Into a vacuum could step somebody that has never made a point of standing for anything (or behind anyone) in particular. From that angle, Labor might have just found its best candidate.
“We will decide” was a phoney bit of Australian unilateralism made possible at a time of that phoney bit of US unilateralism, the War on Terror.
The problem that both parties now face is that having raised the asylum seeker “problem” for internal party reasons, the external conditions for solving it are no more favourable than they were in 2007-2008.
The over-turning of the orthodoxies of the Howard period during 2008-2009 has been forgotten as much as the reason for the popularity for the man who brought them about.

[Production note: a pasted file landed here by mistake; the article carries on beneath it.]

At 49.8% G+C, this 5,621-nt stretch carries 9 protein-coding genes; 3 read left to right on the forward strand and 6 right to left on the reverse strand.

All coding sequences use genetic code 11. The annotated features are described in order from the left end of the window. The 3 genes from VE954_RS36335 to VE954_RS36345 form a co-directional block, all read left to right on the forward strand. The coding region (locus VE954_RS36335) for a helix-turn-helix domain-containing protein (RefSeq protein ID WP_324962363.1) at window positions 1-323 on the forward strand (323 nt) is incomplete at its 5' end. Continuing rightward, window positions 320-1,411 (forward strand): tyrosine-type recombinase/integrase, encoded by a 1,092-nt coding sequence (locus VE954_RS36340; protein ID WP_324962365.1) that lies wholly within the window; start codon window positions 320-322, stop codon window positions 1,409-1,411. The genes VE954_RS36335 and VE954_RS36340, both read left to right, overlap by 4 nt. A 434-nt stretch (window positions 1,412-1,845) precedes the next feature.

The Oakeshott Bill removed even further protections for asylum seekers in what is already one of the most anti-immigrant pieces of legislation in the developed world.
9/11 and the War on Terror didn’t mark the start of Labor’s problems, it marked the temporary suspension, for about five or six years, of the Coalition’s.
Megalogenis may lament the passing of reform, and the privileged role the media had in it, even if he cannot quite put his finger on what it was.
So who won the ideological war exactly?
There was a time when reform didn’t used to be such a fashionable word.
Karl Bitar says that Howard’s agenda has little relevance to the electorate today. He should know.